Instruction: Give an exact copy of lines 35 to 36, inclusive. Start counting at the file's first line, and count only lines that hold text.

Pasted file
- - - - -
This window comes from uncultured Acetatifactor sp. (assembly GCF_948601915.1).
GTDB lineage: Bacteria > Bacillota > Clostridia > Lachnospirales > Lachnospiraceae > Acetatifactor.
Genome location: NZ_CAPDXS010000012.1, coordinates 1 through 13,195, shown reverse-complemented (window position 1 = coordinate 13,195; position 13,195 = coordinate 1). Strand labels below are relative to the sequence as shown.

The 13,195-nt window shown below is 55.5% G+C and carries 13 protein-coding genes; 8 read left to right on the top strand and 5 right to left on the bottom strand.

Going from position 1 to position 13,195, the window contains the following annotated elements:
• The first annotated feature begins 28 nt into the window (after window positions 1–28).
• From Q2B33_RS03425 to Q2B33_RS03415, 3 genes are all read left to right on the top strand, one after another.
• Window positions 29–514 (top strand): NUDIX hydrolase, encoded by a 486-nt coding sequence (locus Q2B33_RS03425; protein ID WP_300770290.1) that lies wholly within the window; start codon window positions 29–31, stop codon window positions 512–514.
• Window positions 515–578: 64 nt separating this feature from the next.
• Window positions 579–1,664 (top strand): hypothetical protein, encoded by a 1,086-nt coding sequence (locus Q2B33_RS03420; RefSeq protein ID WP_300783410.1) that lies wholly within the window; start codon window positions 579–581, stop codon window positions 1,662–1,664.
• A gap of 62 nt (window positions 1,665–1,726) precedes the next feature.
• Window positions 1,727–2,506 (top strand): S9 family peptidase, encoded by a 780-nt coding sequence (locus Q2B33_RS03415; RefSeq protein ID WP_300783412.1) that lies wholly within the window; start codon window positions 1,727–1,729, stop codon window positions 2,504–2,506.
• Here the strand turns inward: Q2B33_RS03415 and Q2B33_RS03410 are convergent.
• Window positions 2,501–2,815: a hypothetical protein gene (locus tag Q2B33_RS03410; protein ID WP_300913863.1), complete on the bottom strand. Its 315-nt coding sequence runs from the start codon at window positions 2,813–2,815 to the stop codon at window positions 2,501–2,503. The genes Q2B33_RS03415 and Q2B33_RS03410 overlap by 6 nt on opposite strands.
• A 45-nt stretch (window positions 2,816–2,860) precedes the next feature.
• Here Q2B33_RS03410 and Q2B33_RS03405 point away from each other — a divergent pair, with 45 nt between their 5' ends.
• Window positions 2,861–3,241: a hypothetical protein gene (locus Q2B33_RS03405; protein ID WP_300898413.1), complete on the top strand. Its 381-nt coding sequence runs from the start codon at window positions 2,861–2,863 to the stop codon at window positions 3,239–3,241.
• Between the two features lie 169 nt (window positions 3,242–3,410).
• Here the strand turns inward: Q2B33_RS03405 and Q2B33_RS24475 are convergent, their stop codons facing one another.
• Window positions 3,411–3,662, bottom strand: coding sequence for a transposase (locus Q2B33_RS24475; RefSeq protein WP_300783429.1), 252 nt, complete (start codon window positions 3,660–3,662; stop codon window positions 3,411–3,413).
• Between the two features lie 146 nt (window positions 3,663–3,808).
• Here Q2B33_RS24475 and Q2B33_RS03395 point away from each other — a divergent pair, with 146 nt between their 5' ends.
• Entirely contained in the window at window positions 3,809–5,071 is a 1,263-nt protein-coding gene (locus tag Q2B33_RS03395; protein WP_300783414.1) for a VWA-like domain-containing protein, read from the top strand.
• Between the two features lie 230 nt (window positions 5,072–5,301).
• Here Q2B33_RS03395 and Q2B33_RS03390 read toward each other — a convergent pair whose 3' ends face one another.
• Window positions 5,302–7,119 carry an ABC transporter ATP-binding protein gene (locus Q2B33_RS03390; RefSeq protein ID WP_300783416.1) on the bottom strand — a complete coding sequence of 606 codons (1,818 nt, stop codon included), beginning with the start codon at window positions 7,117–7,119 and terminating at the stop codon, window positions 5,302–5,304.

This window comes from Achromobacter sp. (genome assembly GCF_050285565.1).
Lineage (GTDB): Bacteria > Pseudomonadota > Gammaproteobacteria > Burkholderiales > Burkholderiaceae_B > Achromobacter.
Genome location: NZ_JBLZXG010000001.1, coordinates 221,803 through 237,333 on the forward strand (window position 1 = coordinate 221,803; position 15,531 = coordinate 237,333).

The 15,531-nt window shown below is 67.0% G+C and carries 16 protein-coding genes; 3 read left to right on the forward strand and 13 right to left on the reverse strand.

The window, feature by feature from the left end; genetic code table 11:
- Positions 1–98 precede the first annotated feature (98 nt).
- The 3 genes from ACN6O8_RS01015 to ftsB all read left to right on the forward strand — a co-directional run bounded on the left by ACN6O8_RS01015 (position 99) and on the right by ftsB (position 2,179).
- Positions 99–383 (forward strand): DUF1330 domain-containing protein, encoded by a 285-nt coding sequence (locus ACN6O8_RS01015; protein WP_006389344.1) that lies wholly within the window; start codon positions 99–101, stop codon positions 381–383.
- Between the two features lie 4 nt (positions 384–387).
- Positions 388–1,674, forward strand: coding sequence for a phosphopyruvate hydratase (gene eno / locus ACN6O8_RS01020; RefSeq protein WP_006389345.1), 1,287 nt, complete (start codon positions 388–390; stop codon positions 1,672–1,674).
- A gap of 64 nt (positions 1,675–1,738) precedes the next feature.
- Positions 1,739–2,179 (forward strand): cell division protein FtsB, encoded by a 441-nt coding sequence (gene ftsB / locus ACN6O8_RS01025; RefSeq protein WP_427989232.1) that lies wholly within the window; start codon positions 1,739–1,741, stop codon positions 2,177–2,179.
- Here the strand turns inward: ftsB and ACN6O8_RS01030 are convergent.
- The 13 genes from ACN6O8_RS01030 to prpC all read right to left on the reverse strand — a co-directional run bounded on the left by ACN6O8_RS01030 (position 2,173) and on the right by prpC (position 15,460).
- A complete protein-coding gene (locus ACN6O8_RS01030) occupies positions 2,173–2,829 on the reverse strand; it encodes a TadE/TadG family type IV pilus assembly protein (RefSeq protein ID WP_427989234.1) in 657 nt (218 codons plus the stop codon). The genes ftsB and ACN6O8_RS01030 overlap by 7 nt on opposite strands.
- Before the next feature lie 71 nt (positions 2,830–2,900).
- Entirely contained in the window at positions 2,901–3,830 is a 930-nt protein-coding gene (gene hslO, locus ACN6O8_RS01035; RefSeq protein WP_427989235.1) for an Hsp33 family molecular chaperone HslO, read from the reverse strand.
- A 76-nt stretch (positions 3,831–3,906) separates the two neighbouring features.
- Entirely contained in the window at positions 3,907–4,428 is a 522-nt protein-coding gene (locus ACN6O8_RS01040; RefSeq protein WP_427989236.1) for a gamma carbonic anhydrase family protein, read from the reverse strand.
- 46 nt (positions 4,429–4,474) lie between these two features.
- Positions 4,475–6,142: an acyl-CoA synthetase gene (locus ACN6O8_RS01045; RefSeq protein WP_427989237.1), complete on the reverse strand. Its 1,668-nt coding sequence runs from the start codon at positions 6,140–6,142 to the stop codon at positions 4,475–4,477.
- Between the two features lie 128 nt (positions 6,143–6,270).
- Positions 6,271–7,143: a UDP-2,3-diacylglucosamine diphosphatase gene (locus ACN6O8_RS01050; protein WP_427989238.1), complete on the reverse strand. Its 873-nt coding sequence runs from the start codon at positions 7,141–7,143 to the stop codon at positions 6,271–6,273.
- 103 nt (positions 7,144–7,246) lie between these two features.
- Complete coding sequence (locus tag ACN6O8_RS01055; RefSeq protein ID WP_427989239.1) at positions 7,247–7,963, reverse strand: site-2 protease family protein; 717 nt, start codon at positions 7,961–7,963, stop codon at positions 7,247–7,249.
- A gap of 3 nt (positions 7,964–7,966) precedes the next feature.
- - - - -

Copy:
- Between the two features lie 4 nt (positions 384–387).
- Positions 388–1,674, forward strand: coding sequence for a phosphopyruvate hydratase (gene eno / locus ACN6O8_RS01020; RefSeq protein WP_006389345.1), 1,287 nt, complete (start codon positions 388–390; stop codon positions 1,672–1,674).